X Media™ Company

X Announces Exclusive Content Deal with the WWE

X has announced a new, exclusive content deal with the WWE, adding more video programming into its growing slate of shows.

As per the announcement, WWE will air a new, weekly show on X which will feature timed matches between popular WWE stars.

That could bring a lot of WWE fans to the app, depending on which stars are included in this program. X has also noted that in 2023, conversation about wrestling increased 11% year-over-year.

I mean, it’s difficult to quantify those results exactly, as X seems to have changed some of its measurements, but WWE is clearly popular in the app, with 13.7 million users following the main WWE account.

As noted, the new program will add to X’s growing slate of original content, as it moves to become a “video first platform”.

Thus far, X has signed exclusive video content deals with:

  • Paris Hilton, on a yet to be announced project
  • Tucker Carlson, whose interviews are regularly generating millions of views in the app
  • Don Lemon, who’ll begin airing his new “Don Lemon Show” soon
  • Tulsi Gabbard, who’s developing a series of documentary-style programs focused on U.S. politics
  • Jim Rome, who’s bringing his popular “The Jungle” show to the app, airing five times a week

In addition to this, X is also working to incentivize top online creators to post to the app through improved ad revenue share deals, which it’s currently testing with YouTube star MrBeast, who’s re-posted some of his clips on X.

Given that MrBeast generates the majority of his income from YouTube, I don’t expect him to make the switch to X exclusively, though having any of his content in the app adds to its programming slate, and X will be hoping that he can make enough ad revenue in the app to then pique the interest of other creators.

Controversial podcast host Joe Rogan is also looking to re-share his content to X, which could include video of his broadcasts, while it may also be noteworthy that Elon Musk will reportedly be a guest of UFC CEO Dana White at this weekend’s “UFC Apex” in Las Vegas.

So while it may not be a killer slate of alternative video content as yet, X is building out its roster over time, while it’s also experimenting with a new, dedicated video tab in the app which could help to further highlight its programming.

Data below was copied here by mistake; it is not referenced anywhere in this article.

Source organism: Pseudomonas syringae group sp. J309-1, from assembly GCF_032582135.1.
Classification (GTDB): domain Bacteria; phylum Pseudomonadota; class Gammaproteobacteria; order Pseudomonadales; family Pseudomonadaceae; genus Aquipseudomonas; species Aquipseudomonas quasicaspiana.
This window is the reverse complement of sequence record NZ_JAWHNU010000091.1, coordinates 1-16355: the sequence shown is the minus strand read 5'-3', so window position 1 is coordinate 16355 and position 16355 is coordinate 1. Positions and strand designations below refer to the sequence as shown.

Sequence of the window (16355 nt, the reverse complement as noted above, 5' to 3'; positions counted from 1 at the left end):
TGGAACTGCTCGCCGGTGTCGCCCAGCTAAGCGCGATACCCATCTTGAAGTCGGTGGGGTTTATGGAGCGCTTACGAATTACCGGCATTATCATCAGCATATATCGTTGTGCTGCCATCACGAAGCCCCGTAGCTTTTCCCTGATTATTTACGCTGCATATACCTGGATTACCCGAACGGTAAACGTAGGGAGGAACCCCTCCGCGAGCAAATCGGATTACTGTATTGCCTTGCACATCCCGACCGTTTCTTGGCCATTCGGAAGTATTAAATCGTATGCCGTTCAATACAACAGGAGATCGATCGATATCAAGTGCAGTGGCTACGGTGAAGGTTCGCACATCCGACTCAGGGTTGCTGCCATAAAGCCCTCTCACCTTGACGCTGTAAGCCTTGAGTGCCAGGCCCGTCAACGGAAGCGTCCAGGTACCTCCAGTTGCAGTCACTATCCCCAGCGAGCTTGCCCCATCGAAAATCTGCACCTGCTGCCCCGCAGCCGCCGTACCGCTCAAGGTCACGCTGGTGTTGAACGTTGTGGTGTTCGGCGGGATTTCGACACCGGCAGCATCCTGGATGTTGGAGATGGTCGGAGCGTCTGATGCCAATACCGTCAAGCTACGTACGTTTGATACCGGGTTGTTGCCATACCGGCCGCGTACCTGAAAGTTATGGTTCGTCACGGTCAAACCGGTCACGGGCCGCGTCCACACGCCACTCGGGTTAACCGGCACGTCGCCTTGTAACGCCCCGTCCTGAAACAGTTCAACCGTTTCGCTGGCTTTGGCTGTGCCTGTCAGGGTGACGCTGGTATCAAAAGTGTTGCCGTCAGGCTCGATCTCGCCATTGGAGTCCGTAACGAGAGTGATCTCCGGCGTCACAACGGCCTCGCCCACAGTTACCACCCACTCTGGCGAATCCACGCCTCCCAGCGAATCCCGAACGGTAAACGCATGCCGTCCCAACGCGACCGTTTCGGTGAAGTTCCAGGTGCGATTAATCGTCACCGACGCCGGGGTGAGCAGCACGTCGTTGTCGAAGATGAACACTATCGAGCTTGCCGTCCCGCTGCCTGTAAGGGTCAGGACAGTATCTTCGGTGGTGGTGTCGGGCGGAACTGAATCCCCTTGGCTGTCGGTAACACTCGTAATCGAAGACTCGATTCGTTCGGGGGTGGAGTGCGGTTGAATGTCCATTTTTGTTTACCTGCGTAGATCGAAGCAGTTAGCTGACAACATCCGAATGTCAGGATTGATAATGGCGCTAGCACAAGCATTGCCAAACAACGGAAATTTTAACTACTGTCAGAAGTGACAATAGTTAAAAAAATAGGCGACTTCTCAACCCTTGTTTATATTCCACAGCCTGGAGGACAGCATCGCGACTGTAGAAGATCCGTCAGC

X Video tab

Of course, Twitter before Elon also tried this same approach, with mixed results.

Back in 2016, Twitter made a big push on TV-like content, signing exclusive contracts with the MLB, NFL, and NBA to broadcast games directly in the app. That was part of a broader effort to connect the rise in live event tweeting with the source material. Twitter’s research had shown that it was the top destination for online engagement around live sports events and TV programs, and its view had been that if it could combine the two, it would then be able to build an entertainment powerhouse, capitalizing on both the content and the conversation in one stream.

But it didn’t work.

For whatever reason, users were not overly enamored by having tweets and the show running side-by-side, which could come down to the fact that only a relatively small number of people actually use Twitter, so restricting the content to a smaller audience by bringing in app reduced overall engagement.

Things, however, have changed since.

Social platforms are now bigger sources of entertainment in their own right, as opposed to just the related discussion, and maybe, given that more people are consuming more content direct in social apps, the time is now right for X to make this new push, which could provide significantly bigger advertising opportunities.

Signing controversial content also helps to boost Elon’s “free speech” agenda in the app, and it does seem like X will be looking to play a bigger role in political discussion within the upcoming election cycle through its video programming.

I guess, the question then will be what happens after, especially if advertisers continue to stay away from the app.

Elon’s long-held view is that it doesn’t really matter what he says, or what anyone else shares in the app, so long as it brings people in, because while businesses are keen to act principled on certain matters, all they really care about is their own bottom line. And if X can get to, say, a billion users, they’ll have to advertise in the app, whether they like it or not, because the audience reach will simply be too big to ignore, if X can win over that kind of attention.

It still seems unlikely that X can do that, but the X team will be hoping that this new exclusive content push will be the key to making this a reality, drawing in so many viewers across so many topic areas that it’ll simply become too compelling a draw for ad partners.

Again, past experience doesn’t bode well for this strategy, and X’s decision to focus on certain broadcasters and content could limit its potential either way.

But that’s the hope, and adding an exclusive WWE program into the mix is certainly a positive step.

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